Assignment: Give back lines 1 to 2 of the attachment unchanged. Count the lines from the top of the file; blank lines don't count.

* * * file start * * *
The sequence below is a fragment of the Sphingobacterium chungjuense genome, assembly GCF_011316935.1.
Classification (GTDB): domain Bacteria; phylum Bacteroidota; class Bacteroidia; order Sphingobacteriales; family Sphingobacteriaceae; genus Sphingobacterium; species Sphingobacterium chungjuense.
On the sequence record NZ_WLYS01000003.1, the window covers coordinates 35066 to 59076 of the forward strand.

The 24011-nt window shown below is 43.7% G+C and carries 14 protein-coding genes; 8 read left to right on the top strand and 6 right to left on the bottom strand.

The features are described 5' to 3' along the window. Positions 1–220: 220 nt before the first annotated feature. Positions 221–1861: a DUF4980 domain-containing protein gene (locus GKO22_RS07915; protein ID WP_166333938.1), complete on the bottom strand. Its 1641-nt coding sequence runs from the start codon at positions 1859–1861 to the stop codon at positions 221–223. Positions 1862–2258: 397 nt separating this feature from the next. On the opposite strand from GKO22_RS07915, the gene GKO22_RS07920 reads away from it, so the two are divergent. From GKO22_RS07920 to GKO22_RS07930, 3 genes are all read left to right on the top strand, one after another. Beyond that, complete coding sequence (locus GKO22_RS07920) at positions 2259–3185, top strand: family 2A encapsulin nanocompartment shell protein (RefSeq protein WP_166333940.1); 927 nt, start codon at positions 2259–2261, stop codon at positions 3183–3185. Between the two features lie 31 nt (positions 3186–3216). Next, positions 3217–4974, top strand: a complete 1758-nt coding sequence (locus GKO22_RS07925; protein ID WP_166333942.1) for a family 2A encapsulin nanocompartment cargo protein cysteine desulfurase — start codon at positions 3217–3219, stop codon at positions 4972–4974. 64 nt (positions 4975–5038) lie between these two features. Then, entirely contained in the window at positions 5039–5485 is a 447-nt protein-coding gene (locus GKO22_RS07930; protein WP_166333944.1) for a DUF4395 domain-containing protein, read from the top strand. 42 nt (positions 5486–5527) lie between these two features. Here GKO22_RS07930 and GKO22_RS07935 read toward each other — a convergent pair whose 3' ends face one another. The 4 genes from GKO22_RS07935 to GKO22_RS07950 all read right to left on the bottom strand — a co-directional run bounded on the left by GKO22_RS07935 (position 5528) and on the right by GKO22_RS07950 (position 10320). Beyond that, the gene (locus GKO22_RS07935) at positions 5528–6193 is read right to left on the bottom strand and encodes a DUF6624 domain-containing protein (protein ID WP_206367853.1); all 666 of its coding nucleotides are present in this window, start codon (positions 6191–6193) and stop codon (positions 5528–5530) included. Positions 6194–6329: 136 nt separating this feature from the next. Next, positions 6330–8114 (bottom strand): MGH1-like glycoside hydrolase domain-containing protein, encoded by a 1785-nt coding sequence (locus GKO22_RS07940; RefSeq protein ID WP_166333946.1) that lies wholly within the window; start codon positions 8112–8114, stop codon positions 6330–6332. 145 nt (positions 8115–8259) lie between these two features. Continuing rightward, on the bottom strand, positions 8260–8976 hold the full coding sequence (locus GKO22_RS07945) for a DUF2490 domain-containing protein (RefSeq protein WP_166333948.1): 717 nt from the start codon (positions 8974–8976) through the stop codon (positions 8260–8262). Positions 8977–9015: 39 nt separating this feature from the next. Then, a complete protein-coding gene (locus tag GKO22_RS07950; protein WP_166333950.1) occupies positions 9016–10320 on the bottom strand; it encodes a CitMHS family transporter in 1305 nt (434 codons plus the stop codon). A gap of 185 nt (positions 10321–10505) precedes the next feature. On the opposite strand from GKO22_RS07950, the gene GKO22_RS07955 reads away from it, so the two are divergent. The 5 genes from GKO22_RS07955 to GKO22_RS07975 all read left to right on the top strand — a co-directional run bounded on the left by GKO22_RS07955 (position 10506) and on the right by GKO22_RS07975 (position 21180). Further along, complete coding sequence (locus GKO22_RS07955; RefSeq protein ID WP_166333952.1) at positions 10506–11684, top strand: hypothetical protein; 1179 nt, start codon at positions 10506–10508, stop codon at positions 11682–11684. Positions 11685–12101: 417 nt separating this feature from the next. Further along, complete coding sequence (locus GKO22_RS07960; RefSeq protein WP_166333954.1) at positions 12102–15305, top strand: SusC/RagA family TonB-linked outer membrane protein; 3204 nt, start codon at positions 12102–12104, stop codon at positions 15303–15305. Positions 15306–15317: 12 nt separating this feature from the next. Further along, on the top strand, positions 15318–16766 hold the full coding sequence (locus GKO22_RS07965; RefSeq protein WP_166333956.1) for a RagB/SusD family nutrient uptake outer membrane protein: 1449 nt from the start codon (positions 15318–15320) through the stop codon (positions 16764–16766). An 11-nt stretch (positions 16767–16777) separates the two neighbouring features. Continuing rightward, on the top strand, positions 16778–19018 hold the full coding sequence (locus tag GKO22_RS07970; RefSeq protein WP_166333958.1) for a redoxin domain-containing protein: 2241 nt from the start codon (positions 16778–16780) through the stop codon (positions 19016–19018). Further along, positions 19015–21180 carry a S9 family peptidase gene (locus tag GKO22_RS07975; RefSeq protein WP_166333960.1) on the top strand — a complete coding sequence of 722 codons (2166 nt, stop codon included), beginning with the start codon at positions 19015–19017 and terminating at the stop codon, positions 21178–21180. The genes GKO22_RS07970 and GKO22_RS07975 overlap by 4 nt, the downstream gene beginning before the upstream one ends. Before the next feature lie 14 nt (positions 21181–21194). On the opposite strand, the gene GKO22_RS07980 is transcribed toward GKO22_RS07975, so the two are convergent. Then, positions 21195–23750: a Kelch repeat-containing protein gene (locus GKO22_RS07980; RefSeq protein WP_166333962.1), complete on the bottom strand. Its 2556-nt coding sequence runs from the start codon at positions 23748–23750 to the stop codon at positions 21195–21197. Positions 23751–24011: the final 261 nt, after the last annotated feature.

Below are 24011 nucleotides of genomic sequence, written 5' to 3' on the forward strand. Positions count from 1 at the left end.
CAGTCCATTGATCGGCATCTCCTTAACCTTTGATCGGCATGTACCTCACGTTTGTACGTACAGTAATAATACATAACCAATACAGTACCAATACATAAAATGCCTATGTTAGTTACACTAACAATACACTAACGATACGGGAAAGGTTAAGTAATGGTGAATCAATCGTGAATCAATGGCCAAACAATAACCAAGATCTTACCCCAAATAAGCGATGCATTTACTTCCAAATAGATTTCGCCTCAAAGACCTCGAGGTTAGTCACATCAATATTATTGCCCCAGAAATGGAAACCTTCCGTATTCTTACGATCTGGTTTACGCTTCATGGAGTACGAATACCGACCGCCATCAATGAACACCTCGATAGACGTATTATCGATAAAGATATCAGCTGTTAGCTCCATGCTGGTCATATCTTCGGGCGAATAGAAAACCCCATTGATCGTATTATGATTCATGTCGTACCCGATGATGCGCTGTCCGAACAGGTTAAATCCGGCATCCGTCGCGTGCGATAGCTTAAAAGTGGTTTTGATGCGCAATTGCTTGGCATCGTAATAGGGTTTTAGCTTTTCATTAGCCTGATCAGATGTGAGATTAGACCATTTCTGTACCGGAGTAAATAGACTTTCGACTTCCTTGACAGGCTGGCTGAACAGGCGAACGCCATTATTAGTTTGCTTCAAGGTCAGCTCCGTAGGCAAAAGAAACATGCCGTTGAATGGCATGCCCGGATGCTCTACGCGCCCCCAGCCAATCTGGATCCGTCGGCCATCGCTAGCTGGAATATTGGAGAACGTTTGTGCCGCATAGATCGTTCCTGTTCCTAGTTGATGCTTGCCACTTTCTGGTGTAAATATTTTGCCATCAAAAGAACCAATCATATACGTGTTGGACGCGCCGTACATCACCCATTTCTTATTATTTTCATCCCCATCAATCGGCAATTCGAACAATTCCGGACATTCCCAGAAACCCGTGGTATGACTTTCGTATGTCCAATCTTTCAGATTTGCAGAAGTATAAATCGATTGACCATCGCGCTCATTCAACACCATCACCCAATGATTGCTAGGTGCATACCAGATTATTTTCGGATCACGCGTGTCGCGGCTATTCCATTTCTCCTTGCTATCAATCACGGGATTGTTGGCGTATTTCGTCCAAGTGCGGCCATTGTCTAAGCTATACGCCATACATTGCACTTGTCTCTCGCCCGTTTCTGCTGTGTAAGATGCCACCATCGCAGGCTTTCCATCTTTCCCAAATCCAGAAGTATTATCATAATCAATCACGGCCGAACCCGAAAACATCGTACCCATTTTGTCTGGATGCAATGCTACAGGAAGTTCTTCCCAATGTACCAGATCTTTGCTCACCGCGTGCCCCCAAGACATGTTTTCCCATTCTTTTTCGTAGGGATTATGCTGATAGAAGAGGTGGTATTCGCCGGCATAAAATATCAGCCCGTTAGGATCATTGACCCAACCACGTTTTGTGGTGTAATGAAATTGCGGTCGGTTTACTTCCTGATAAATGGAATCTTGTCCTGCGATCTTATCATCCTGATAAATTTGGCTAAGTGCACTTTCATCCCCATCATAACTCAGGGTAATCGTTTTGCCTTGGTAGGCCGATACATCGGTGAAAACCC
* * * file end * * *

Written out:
The sequence below is a fragment of the Sphingobacterium chungjuense genome, assembly GCF_011316935.1.
Classification (GTDB): domain Bacteria; phylum Bacteroidota; class Bacteroidia; order Sphingobacteriales; family Sphingobacteriaceae; genus Sphingobacterium; species Sphingobacterium chungjuense.